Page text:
Monday, July 25, 2016

Training on Empty: Chapter 18

Chapter 18 – The Stress of It All

“All glory is fleeting.” – George Patton

There’s no doubt that competitive running can be stressful. It is physically and mentally challenging and there’s an enormous amount of pressure in any running event to give it your all. Running a race entails laying everything on the line and stepping up your game to see whether or not it’s in you to go past your limitations, be they physical or mental. Any weakness is exposed for all to see, and you can be left feeling quite vulnerable out there in just a pair of running shorts and a singlet.

In contrast to countries where running is a way of life, running here in the United States is often regarded with skepticism. When I was younger, running was nowhere near as popular as it is today, and I often got strange looks from the people I ran by on the trails. In a way, this added to the pressure for me to run well, because there were so few people who considered running something people did to enjoy themselves. It made more sense to run if I could defend the activity by explaining that I was training to race, was preparing to compete, and could beat just about anyone. As a result, I was always in training, never really taking time off to regroup. I went from track in the spring to road racing and mountain racing in the summer. Then, I continued from mountain racing to cross-country in the fall, and finished out the year with a few indoor track meets and more road racing during the winter.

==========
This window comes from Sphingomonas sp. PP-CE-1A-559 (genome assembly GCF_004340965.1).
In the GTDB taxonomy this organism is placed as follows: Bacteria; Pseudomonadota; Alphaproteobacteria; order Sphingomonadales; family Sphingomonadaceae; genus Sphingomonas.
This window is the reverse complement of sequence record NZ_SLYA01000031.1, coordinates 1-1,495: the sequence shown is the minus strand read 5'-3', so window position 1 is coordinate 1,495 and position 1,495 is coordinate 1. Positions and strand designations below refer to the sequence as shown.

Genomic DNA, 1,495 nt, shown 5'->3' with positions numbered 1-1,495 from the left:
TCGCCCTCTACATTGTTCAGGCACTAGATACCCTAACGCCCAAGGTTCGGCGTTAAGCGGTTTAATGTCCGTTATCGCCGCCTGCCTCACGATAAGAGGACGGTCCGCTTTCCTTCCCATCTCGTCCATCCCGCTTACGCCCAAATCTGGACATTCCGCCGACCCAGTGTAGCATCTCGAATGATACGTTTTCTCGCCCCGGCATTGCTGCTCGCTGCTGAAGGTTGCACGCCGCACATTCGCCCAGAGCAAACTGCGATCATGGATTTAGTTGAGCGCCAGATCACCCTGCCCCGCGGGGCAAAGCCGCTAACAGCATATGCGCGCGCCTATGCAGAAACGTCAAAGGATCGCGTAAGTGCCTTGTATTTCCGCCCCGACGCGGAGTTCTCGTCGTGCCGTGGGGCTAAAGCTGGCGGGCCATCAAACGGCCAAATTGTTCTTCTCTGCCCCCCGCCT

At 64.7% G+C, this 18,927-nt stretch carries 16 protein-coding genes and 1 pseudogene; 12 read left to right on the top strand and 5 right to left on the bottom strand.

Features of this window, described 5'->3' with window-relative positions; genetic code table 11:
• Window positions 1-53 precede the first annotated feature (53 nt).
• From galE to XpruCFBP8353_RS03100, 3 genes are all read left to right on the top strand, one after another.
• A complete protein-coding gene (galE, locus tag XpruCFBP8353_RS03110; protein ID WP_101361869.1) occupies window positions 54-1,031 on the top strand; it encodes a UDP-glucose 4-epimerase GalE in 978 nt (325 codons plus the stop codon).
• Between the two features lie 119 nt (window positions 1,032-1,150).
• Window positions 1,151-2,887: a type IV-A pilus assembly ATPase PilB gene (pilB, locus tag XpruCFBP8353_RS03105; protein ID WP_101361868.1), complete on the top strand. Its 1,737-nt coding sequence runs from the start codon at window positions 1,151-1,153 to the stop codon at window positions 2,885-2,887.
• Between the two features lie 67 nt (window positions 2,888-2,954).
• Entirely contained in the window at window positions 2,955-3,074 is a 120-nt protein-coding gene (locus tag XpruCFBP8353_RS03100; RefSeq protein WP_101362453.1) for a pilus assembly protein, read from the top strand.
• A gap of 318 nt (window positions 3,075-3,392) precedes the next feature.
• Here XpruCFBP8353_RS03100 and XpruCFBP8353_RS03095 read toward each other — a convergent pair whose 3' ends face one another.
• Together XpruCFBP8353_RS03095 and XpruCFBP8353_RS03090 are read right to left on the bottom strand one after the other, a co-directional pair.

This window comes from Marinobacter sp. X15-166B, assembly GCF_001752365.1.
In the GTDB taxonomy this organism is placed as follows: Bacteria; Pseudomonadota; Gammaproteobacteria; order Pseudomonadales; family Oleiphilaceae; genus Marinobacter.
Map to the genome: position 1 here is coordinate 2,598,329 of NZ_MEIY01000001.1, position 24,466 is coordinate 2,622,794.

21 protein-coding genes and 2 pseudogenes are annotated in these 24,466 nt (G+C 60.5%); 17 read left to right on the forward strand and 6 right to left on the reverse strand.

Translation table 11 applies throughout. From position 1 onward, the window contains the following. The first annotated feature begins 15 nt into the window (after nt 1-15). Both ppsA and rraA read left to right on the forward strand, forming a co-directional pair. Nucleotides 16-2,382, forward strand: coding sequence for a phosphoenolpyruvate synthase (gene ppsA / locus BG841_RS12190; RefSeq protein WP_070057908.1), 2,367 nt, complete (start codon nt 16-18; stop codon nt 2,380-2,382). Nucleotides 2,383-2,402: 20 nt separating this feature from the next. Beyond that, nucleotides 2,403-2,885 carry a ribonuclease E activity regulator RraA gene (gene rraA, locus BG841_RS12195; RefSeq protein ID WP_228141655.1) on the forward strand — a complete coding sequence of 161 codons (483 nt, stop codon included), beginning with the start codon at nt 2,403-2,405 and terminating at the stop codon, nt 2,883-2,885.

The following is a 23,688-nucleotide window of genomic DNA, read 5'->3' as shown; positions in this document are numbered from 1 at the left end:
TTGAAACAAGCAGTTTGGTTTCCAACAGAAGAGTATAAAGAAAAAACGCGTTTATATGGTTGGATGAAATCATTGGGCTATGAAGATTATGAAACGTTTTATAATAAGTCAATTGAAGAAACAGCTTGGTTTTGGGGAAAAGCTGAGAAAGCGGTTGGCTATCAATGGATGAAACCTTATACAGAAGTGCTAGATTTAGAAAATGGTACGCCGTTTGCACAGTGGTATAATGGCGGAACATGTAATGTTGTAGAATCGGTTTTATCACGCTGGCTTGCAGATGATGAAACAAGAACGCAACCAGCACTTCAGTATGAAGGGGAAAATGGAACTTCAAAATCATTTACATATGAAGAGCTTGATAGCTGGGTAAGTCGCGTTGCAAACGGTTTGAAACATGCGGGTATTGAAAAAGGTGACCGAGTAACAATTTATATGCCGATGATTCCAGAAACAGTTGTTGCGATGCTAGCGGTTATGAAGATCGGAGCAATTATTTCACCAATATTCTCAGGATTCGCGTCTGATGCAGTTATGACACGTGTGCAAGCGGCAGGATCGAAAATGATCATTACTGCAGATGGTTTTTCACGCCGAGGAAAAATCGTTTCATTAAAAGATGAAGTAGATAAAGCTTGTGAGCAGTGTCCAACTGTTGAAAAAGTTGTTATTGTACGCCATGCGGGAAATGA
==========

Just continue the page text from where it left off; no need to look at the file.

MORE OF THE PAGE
My high school was already a high-pressure environment. It was considered one of the top schools in the state not only in athletics but also in academics. Going to school, racing and having an eating disorder were, in a sense, like having three full-time jobs. It’s no wonder my body and mind grew tired. In the summers I had one less stress by not having to worry about school, but the other two stresses were still there and growing stronger all the time.

In addition to the general stress of running, my body was exposed to an enormous amount of additional stress because of my poor running form. Unlike many other good runners, I was a “toe runner,” meaning that I landed on my forefoot rather than on my midfoot. This made me injury-prone and also made it so that I had to work harder than other runners in my ability range to secure the same results. My racing style was entertaining for spectators, because I never started out in the front. Instead, I often had to come from behind and make a bold move in the middle of the race, passing the others to gain the lead. From there, it was a matter of stretching the lead as much as possible to avoid having to kick at the end. I could turn out 82-second quarter mile pace until the cows came home, ate their hay and went to sleep, but I couldn’t run much faster than that if my life depended on it! My coach told me that the end of the race would always take care of itself; I knew that no matter how tired I was at the end I would give it my all to cross the finish line first. Our strategy for shorter races like the mile was to run the third lap as if it were the last and hang on to the end. Typically, the third lap of a mile race is the slowest, so it’s mentally challenging to push that lap. It was crucial to get as large a lead as possible, so essentially I had to work at peak effort for the entire race.